8. Broughton is an Ohio corporation doing and transacting business in the Eastern District of Kentucky, London Division, and one of its dairies relevant to the alleged violation of law is located in Somerset, Kentucky.
9. Suiza and Broughton sell milk and other dairy products in the flow of interstate commerce. Defendants' activities in processing and selling milk and other dairy products also substantially affect interstate commerce. This Court has jurisdiction over the subject matter of this action and the parties pursuant to Section 12 of the Clayton Act, 15 U.S.C. § 22, and 28 U.S.C. §§ 1331, 1337(a), and 1345.
10. Suiza is a Delaware corporation with headquarters in Dallas, Texas. Suiza had sales of approximately $1.8 billion in 1997.
11. In South Central Kentucky, Suiza conducts its dairy operations through its Land O' Sun division in London, Kentucky, and Bristol and Kingsport, Tennessee, and through its Louis Trauth Dairy division in Newport, Kentucky. Using the Flav-O-Rich, PET and Trauth names, Suiza distributes its products to grocery stores, convenience stores, schools, and institutions from its dairies located in London and Newport, Kentucky; and Bristol and Kingsport, Tennessee.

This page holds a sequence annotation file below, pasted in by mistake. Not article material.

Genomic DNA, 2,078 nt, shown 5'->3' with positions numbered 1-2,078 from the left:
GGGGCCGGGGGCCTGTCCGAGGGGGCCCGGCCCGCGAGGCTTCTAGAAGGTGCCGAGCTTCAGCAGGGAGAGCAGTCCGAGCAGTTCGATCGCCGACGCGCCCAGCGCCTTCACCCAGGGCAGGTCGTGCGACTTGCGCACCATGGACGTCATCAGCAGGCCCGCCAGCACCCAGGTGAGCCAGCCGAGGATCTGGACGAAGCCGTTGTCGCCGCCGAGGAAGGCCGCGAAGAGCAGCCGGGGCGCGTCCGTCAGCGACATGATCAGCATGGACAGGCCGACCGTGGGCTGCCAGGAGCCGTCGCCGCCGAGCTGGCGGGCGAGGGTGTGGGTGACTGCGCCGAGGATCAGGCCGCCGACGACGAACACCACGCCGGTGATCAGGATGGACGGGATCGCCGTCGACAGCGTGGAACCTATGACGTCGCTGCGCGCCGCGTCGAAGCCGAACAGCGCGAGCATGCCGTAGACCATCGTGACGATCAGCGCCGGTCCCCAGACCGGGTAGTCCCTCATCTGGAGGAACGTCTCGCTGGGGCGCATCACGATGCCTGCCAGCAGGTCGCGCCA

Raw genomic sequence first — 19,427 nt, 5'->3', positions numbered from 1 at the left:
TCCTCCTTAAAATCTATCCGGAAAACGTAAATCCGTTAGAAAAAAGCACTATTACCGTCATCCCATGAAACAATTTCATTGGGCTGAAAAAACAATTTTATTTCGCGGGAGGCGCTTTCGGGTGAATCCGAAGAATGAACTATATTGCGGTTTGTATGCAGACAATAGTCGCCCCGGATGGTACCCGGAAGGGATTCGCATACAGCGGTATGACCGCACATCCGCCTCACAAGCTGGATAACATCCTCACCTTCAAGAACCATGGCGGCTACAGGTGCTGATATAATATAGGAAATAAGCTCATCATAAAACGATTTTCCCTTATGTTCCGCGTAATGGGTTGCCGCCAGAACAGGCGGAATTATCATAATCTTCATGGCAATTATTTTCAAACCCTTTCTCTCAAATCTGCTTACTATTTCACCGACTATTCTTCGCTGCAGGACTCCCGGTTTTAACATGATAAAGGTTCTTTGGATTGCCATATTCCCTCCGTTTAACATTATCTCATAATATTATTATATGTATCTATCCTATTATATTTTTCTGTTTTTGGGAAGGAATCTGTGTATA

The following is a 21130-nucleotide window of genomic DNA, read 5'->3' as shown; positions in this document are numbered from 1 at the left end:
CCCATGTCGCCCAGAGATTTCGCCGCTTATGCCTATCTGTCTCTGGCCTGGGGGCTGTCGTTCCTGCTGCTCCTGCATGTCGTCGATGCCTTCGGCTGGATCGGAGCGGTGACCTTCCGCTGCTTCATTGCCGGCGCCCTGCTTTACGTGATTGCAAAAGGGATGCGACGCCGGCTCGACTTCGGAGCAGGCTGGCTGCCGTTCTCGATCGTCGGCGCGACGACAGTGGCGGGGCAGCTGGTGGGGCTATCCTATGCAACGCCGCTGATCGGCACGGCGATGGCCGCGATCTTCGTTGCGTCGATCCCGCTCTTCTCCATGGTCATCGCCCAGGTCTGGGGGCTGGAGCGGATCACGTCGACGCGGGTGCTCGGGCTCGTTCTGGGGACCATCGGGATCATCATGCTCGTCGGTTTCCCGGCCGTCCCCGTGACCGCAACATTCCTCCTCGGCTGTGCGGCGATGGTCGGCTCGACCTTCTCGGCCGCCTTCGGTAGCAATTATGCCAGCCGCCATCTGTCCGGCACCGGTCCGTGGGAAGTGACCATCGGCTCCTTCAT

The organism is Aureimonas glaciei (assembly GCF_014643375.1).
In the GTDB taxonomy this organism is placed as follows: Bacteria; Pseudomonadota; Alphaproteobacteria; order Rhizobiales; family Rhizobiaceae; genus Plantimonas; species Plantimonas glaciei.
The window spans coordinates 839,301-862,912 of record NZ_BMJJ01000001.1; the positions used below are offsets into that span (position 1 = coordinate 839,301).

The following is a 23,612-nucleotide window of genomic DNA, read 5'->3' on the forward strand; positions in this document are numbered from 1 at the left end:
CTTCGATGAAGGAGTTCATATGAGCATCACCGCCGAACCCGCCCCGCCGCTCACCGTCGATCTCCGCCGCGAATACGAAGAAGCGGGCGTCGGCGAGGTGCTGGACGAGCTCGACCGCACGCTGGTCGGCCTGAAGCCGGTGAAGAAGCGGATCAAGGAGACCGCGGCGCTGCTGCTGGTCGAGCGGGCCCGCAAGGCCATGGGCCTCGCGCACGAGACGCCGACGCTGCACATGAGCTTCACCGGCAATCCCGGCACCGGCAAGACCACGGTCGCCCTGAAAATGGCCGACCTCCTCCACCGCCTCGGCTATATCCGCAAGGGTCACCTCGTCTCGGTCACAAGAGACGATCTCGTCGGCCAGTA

12. Broughton is an Ohio corporation with its headquarters in Marietta, Ohio. Broughton had sales of approximately $87.2 million in 1997.
13. In South Central Kentucky, Broughton, using the Southern Belle and Broughton's names, distributes its products to grocery stores, convenience stores, independent distributors, schools, and institutions from its dairies in Somerset, Kentucky and Marietta, Ohio.
III. PROPOSED TRANSACTION
14. On September 10, 1998, Suiza and Broughton entered into an agreement and plan of merger, pursuant to which Suiza intends to purchase all of the stock of Broughton for $109.7 million and assume Broughton liabilities of $13 million.
IV. DESCRIPTION OF COMMERCE
A. MILK INDUSTRY
15. The milk industry is comprised of milk processors (dairies) that purchase raw milk from dairy farmers and agricultural cooperatives, pasteurize and package it, and then sell the processed product known in the industry as fluid milk. Milk processors with specialized filler equipment can package milk in half pint containers.
B. SCHOOL MILK CUSTOMERS
16. School milk customers are school districts that purchase half pint containers of milk for school breakfast and lunch programs. The majority of milk packaged in half pint containers is sold directly to school districts or to independent distributors who resell it to school districts.